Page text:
No British-style probe into causes of Mong Kok riot, Hong Kong leader Carrie Lam says
Chief executive adds however that if such an investigation were done, it should look into who told young people to ‘break laws to achieve justice’
Hong Kong’s leader rejected a call on Wednesday for an investigation into the causes of the 2016 Mong Kok riot, saying however that if a panel were set up for this purpose, it should look into who had told the city’s young people to “break laws to achieve justice”.
Chief Executive Carrie Lam Cheng Yuet-ngor was responding to pro-democracy lawmaker Shiu Ka-chun’s request that the authorities follow in the footsteps of the British colonial government, which had looked into the policy issues that led to riots in the 1950s and 1960s.
Shiu raised the matter at the Legislative Council’s question-and-answer session on Wednesday morning, two days after the High Court jailed independence activist Edward Leung Tin-kei, 27, for six years and his co-defendant, Lo Kin-man, 31, for seven years for their role in the Mong Kok riot. They were the most severe sentences handed down to protesters since the rioting offence was added to the city’s public order laws in 1970.
“The deep-rooted conflicts in society have not been solved following the heavy sentences,” Shiu said.
The lawmaker asked whether officials would set up an investigation panel, as the British colonial government did for the 1956 Double Tenth riots and 1966 Kowloon riots, to probe the reasons behind the Mong Kok unrest so as to improve the related social policies.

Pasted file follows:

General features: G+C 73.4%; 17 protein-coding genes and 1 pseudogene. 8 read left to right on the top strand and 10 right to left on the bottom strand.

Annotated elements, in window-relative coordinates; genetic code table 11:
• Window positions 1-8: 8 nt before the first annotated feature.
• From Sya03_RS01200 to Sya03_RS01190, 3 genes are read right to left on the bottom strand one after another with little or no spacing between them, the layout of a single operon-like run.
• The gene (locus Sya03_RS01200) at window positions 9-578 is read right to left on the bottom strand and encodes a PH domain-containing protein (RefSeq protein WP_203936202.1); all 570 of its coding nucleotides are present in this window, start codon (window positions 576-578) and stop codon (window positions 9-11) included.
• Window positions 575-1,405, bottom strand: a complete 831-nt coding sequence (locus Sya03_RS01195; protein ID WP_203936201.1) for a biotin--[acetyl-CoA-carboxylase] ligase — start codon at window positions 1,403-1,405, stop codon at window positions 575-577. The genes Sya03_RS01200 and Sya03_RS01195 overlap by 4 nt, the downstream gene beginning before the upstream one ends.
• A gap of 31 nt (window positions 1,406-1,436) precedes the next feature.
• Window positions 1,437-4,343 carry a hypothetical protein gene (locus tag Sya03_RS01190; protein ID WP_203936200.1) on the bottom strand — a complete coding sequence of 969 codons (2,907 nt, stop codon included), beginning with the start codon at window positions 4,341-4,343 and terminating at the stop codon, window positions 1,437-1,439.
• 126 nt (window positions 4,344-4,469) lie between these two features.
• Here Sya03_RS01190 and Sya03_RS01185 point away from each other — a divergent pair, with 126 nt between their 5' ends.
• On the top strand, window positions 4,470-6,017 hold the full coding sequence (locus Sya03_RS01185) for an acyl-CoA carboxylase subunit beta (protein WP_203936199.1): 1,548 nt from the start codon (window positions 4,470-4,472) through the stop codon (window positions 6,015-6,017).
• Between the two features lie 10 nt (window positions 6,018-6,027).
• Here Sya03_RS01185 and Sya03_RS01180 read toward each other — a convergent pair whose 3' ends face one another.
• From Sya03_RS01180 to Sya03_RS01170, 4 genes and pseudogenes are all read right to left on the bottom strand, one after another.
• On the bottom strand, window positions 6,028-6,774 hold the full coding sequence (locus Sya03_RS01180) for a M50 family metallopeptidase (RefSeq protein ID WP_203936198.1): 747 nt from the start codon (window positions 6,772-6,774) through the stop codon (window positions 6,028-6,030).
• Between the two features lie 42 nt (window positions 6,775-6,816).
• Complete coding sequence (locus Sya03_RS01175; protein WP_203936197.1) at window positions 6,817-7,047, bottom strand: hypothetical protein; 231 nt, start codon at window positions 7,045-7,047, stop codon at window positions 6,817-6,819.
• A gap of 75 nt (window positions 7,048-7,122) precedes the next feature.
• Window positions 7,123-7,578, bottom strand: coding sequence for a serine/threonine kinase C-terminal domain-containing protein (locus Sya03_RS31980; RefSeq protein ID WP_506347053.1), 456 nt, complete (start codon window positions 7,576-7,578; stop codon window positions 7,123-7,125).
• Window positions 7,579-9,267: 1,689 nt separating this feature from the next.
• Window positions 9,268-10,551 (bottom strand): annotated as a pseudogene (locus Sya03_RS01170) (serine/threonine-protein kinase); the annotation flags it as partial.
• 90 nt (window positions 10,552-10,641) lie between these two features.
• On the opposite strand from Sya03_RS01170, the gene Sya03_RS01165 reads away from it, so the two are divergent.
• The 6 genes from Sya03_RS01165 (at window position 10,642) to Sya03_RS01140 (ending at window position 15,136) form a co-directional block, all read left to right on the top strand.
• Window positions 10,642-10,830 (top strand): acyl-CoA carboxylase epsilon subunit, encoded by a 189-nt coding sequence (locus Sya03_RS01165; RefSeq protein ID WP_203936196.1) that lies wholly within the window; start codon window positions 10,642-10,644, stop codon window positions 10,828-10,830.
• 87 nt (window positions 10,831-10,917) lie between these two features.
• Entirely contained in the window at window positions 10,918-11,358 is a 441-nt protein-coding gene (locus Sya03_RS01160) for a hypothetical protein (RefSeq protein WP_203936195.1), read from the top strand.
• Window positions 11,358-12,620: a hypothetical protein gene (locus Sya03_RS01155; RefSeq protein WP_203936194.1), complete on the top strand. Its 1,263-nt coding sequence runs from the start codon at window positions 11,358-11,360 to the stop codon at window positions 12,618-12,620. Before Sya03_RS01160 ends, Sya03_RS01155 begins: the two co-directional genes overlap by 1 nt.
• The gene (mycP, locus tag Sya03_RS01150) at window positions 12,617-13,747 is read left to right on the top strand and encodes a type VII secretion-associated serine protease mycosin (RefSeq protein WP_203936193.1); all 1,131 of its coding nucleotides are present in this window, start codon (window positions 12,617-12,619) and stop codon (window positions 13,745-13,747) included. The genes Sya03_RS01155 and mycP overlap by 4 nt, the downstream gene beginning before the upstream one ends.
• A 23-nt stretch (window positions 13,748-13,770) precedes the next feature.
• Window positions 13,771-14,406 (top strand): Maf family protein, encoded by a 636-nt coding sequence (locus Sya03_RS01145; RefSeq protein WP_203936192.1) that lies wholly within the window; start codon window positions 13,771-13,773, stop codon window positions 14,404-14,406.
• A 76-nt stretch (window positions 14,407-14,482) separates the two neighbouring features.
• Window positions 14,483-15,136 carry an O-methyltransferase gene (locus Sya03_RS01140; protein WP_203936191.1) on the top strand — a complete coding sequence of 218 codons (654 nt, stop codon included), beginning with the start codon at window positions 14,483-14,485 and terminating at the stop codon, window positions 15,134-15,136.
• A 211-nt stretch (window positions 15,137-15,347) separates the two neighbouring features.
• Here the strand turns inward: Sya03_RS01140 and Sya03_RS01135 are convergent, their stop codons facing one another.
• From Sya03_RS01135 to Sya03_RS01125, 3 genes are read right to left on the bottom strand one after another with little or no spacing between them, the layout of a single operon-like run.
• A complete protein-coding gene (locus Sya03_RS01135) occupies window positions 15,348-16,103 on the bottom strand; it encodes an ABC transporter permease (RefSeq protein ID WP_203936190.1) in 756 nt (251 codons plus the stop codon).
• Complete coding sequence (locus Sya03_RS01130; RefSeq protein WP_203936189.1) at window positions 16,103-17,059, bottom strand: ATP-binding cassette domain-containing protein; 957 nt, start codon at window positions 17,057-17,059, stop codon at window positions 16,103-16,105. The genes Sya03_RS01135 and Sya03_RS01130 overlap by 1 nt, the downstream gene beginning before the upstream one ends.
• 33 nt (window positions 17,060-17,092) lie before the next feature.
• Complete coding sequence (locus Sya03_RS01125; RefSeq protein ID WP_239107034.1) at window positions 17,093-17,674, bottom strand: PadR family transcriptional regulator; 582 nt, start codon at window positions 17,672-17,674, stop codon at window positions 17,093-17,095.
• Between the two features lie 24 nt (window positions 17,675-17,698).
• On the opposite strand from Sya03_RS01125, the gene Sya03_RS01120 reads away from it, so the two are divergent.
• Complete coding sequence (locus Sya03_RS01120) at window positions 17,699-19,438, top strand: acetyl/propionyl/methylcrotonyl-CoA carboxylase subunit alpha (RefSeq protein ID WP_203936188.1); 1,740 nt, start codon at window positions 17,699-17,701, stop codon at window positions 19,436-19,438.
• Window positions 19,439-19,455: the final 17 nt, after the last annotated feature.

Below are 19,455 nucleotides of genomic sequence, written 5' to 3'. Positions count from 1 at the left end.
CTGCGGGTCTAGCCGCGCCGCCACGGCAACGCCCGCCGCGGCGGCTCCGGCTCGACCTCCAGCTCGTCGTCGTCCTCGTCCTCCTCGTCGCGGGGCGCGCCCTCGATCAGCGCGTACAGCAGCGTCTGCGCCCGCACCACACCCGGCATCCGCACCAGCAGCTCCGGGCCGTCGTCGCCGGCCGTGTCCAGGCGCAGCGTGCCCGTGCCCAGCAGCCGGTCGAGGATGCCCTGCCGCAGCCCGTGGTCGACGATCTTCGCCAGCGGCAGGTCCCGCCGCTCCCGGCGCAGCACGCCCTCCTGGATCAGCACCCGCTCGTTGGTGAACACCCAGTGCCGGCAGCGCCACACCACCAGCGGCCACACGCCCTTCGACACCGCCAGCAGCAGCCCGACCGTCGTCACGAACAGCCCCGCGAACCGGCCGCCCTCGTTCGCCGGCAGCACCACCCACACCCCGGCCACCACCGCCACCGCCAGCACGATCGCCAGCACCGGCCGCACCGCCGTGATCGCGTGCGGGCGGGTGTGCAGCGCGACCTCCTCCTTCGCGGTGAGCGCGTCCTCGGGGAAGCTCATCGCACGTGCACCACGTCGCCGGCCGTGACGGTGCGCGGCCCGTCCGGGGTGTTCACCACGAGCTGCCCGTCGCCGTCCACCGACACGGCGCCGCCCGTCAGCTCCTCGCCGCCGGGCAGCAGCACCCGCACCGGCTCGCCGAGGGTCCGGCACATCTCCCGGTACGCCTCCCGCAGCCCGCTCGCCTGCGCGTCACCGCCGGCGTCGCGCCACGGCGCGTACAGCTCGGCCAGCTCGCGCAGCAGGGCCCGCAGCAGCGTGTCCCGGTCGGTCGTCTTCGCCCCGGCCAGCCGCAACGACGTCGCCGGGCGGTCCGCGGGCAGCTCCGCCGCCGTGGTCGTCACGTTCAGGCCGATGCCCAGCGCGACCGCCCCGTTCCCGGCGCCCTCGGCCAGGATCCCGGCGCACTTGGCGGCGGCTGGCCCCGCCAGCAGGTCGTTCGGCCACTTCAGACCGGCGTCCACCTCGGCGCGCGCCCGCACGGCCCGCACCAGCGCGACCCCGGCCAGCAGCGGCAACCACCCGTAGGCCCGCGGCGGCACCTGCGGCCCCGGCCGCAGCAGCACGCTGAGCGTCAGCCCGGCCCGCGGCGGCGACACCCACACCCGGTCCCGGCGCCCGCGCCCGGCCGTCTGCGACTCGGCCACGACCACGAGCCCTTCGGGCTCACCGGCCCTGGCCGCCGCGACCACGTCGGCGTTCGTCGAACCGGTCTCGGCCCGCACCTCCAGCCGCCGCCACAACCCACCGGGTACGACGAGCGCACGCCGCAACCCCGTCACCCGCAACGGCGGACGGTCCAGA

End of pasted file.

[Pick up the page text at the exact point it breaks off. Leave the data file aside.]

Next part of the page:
“The answer is no,” Lam replied. “Any government, at any time, has room for improvement. No matter how we have worked perfectly, society will have voices of dissatisfaction and anxiety.”
She said this was not an excuse to break the law, and the current social situation in Hong Kong was far from severe.
“If there is really a need to set up an investigation panel, it should investigate who instilled the ideas of achieving justice through violating the law and civil disobedience over the years,” she added.
The Mong Kok riot of February 2016 saw the busy district go into virtual lockdown as police clashed with protesters over the removal of illegal street hawkers from the area.
On Tuesday, without naming anyone, Lam slammed those who “romanticised” illegal acts and those who made calls for civil disobedience.
Shiu accused the chief executive of deepening social conflicts in Hong Kong.
“She could just say no if she decided so … but she was diverting attention by putting forth some specious remarks,” he said.
In response to pro-Beijing lawmaker Horace Cheung Kwok-kwan’s concerns that critics of the jail sentence had tarnished the city’s image, Lam, who will begin her visit to Europe on Thursday, said one of the goals of the trip was to tell European politicians that Hong Kong had an independent judicial system with which the executive branch did not interfere.
Meanwhile, a spokesman for the judiciary said it was “highly concerned” about the recent spate of online attacks directed at High Court judge Madam Justice Anthea Pang Po-kam following the sentences and had referred the incident to the Department of Justice for follow-up.
On Wednesday, the overseas edition of the Chinese Communist Party’s People’s Daily published a commentary saying Leung’s sentencing should “educate the public on the rule of law”.
The piece said that independence activists in Hong Kong should “wake up and not be exploited by political forces”.